I was 9, a girl, and it was OK. It wasn’t the movie I wanted to see that day.
My husband read his book and kind of got the same impression from reading it.
You’ve only seen 21st century movies? Wow!
HAH. I’ve only seen twenty-five of them. Got you beat!
I haven’t seen RHPS.
That’s OK, it’s not a very good movie. Going to see it at a theater with a participating crowd can be fun, though.
By itself, without audience participation, it’s not very good. Tim Curry is utterly fabulous, though.
Yeah the movie itself is so so, the songs are quite good and with an audience that is talking back with the proper lines… it is a very fun time. Mostly it is a hey it’s midnight on Saturday what to do, oh you haven’t been? Okay lets go type of thing.
I watched it once, didn’t really see what the big deal was. I’ve read about the audience participation stuff and that sounds like it’s really not my thing.
That was the main reason to watch it – it was like crowd-sourced MST3K. I’ve seen it a few times with crowds in different cities, and it was kind of fascinating seeing what lines were well known in different areas, people bringing different flavors of jokes to the film.
I saw a community stage production around Halloween a few years ago with a terrific Frank, and it was definitely a lot more engaging than the film version. The crowd watched quietly for the first 1/3, but after a while people started yelling jokes out, which the cast would react to – very unique and lots of fun.
Good for you, for
- Bringing Zelazny in here - I just handed an Amber collection (of the first, best five) to my pre-teen son last week, he’s loving it!
- Being busy living instead of hypnotised by this “Golden Age of Television™”. To each their own, but it saddens me that of the eight series you name in your very representative list, six of them are extremely violent, in fact violence is essentially their subject. Maybe seven, I don’t know what The Firm is.
See, that kind of audience participation, I can get behind: like a pantomime, where the performers give energy to the audience, who return it to the performers. It’s not suitable for, say, Twelve Angry Men, but for a show where the performers are ready for it, I can see that being enjoyable.
I just don’t see the point of yelling out lines at a screen that can’t react to them.
I take it you didn’t watch the debates.
You’re not yelling at the screen; you’re yelling with the audience at each other.
It was kind of awkward at first – they made it clear that it was OK to yell stuff, but nobody wanted to be the first. So after a little while some folks started yelling out jokes (I realized later they were cast members who’d snuck in and ‘planted’ the audience) and things picked up quickly.
For the same reason that MST3K / Rifftrax is funny. Mocking a movie by adding onto it, commenting on silly things going on, etc. Riffing on a film is a time honored tradition!
I don’t know what’s wrong with you all, Rocky Horror is a brilliant and subversive film!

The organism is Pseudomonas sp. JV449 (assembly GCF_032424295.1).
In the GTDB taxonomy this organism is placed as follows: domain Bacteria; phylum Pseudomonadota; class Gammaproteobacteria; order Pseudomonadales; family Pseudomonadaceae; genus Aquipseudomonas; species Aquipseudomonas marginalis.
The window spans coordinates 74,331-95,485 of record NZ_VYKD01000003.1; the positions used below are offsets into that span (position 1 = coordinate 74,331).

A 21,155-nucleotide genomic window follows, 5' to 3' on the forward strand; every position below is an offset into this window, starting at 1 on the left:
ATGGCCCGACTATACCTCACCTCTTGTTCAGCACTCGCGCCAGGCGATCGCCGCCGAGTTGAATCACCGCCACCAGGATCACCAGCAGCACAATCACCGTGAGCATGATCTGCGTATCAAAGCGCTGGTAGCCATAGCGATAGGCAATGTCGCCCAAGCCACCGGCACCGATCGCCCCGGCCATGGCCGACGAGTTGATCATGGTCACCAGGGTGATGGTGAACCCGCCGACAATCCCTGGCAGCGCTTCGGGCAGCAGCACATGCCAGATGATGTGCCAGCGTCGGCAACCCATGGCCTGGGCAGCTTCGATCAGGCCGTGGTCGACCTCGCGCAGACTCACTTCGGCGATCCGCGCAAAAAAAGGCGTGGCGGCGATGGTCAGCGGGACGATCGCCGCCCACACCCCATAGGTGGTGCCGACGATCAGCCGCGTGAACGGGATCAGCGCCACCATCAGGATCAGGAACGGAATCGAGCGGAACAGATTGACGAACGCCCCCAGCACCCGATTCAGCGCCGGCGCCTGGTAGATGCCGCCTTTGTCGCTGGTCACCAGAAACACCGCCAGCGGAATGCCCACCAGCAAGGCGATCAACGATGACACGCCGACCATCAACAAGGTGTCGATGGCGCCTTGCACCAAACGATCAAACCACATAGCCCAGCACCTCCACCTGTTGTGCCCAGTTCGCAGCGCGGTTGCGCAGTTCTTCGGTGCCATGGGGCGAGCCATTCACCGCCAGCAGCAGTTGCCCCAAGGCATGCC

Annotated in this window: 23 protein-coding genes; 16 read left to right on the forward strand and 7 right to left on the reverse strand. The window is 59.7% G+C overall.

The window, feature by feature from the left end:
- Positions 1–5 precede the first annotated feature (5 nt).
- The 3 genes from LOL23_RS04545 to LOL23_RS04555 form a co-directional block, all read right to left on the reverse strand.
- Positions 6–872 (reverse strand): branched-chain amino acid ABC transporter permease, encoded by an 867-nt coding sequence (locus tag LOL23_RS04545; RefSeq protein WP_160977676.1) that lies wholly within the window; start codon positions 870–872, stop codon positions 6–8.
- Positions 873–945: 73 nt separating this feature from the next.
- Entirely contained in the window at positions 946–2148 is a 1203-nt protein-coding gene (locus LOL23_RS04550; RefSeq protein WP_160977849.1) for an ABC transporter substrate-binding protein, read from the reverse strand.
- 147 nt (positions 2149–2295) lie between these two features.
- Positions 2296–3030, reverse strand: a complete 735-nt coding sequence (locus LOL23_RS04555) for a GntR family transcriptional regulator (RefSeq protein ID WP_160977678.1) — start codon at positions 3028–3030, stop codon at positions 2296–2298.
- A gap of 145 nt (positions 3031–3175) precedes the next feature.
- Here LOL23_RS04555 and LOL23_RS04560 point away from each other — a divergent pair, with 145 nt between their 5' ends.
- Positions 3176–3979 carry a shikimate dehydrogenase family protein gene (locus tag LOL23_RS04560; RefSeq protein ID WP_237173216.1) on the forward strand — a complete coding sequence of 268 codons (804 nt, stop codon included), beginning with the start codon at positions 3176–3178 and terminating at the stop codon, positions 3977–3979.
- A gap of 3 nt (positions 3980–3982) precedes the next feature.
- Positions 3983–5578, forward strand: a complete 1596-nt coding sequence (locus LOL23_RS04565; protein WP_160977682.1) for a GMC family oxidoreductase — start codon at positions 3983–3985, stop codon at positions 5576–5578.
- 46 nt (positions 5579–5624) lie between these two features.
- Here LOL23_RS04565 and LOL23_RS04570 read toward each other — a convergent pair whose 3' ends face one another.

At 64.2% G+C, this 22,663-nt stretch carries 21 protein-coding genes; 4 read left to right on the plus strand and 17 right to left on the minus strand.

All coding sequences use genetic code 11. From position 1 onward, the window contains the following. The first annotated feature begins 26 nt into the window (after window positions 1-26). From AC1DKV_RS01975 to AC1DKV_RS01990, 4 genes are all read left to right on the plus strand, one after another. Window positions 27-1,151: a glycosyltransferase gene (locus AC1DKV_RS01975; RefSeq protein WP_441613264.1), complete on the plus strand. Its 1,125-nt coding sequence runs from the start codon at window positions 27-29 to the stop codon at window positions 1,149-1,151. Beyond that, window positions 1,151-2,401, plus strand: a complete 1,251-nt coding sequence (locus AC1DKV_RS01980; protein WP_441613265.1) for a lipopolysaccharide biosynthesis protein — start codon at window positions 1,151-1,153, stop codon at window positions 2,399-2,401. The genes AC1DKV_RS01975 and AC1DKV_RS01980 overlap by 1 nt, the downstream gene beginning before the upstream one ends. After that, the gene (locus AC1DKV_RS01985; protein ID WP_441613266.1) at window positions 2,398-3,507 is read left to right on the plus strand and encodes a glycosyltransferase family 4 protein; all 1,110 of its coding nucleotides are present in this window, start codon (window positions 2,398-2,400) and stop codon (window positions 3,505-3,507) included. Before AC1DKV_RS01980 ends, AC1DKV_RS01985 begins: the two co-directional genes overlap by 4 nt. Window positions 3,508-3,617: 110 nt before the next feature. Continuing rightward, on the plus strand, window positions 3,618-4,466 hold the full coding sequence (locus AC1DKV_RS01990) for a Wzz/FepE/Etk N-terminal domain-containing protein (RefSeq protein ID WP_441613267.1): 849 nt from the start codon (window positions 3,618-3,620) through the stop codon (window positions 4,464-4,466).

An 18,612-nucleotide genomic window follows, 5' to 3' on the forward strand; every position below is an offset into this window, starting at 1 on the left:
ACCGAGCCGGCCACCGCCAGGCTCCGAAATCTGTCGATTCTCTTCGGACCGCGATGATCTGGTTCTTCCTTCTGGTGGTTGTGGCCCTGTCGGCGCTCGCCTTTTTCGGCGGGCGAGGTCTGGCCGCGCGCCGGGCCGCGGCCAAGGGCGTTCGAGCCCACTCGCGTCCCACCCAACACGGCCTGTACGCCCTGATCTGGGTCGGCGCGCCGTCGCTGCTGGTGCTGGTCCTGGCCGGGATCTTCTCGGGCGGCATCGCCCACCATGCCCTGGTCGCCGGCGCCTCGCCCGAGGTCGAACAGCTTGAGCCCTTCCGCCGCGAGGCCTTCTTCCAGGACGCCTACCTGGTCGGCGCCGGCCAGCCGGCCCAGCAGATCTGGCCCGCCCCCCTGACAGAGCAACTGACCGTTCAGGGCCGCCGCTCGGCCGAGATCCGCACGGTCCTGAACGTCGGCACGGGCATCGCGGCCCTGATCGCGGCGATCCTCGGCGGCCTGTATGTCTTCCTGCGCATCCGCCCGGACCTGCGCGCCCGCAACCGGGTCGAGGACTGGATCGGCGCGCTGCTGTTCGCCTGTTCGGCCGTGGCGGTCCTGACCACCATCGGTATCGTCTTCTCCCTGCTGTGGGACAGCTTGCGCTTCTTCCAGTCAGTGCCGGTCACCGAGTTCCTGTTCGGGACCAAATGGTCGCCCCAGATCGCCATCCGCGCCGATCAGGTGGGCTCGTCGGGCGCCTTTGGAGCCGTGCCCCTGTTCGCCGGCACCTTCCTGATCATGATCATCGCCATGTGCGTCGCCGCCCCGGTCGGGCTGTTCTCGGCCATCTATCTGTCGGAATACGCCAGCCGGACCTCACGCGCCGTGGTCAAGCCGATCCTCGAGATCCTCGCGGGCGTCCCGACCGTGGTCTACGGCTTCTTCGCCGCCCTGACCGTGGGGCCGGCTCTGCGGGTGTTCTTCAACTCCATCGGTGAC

But granted it’s entire look is probably quite a bit dated by now. Just the fact that it’s a movie musical makes it dated.
Still, there are so many things I love about it: I love how everybody is so over-the-top, especially Tim Curry. I love how the plot is so bizarre and makes no sense at all, yet makes perfect sense within the odd world it exists in. And I love how Meat Loaf comes out to sing a song, then is axe-murdered before he even finishes singing it (then later served as dinner)!
And most of all, I love how it was clearly made by lovers of old horror and science fiction movies. It takes all of those old tropes from monster films and sends them up in such a fun, goofy, un-self-conscious way. If you’re not a lover of those old horror films, or cheesy musicals, you’re unlikely to love it as much.
You have a point, but I think the idea is that it gives you a sense of community with others in the audience that you don’t have when you watch it at home.
I was really into that aspect of the film for a while: as a teenager in the 80s, I had a vinyl album that had been recorded in the NYC theater where they yell shit at the screen during the film. The album had the entire movie along with the audience participation lines in it, and it also included the transcript to the audience’s part. I listened to that album and read the transcript so many times that I knew all of the audience’s lines by heart! It was fun but after a while it got boring and repetitive to do it during the midnight movie showings.
Also, I was a weird kid.
Eh. Sounds too much like Mass for me. Don’t get me wrong: I loved the singing bits, and somewhat enjoyed the storytelling bits, but chanting back the same words as everyone else, because that’s the part that’s supposed to come next, didn’t fill me with a sense of community, but rather a sense of having any earnest response subsumed into the rote recitation of the collective.
Looks like TV production is in development. Here’s hoping they deliver.
Or to put it another way, here’s hoping it won’t be like every previous attempt to film a Zelazny story. I want to believe!.